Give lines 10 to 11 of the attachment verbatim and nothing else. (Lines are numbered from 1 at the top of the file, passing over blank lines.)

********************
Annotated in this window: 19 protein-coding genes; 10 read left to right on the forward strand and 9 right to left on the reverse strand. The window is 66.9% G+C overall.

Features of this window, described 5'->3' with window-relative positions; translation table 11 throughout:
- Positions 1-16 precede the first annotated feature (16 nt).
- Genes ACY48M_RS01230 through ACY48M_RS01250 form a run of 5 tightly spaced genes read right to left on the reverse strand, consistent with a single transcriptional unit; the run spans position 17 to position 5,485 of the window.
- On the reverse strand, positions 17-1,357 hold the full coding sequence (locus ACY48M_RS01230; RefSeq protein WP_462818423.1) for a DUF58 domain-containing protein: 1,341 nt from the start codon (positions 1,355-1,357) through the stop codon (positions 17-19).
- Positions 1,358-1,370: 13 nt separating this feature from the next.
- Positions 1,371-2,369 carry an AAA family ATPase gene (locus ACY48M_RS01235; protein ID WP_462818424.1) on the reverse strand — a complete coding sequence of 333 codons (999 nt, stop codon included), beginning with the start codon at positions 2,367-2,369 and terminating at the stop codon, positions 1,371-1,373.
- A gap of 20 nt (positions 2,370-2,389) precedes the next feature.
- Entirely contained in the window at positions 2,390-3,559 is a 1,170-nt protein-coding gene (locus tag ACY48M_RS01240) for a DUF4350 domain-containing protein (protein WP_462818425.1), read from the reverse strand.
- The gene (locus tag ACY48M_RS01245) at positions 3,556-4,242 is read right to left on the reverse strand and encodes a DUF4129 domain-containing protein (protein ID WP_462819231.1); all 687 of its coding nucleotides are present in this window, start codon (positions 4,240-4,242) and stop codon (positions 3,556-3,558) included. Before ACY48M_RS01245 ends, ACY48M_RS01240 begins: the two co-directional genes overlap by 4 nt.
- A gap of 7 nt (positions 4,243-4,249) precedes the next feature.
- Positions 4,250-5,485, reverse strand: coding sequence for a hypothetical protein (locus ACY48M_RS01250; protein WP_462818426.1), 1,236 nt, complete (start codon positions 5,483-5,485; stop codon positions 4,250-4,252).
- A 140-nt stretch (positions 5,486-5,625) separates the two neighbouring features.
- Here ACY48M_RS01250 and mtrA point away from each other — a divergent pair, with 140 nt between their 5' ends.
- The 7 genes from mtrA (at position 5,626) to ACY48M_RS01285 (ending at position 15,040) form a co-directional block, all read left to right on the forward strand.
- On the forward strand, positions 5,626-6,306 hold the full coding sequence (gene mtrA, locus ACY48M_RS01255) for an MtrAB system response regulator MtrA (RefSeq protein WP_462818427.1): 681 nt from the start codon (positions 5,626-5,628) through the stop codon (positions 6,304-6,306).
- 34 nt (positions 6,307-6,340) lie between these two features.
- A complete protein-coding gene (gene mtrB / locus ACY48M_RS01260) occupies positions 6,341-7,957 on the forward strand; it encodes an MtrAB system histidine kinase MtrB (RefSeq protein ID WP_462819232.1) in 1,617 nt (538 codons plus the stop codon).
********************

- The gene (locus tag ACY48M_RS01245) at positions 3,556-4,242 is read right to left on the reverse strand and encodes a DUF4129 domain-containing protein (protein ID WP_462819231.1); all 687 of its coding nucleotides are present in this window, start codon (positions 4,240-4,242) and stop codon (positions 3,556-3,558) included. Before ACY48M_RS01245 ends, ACY48M_RS01240 begins: the two co-directional genes overlap by 4 nt.
- A gap of 7 nt (positions 4,243-4,249) precedes the next feature.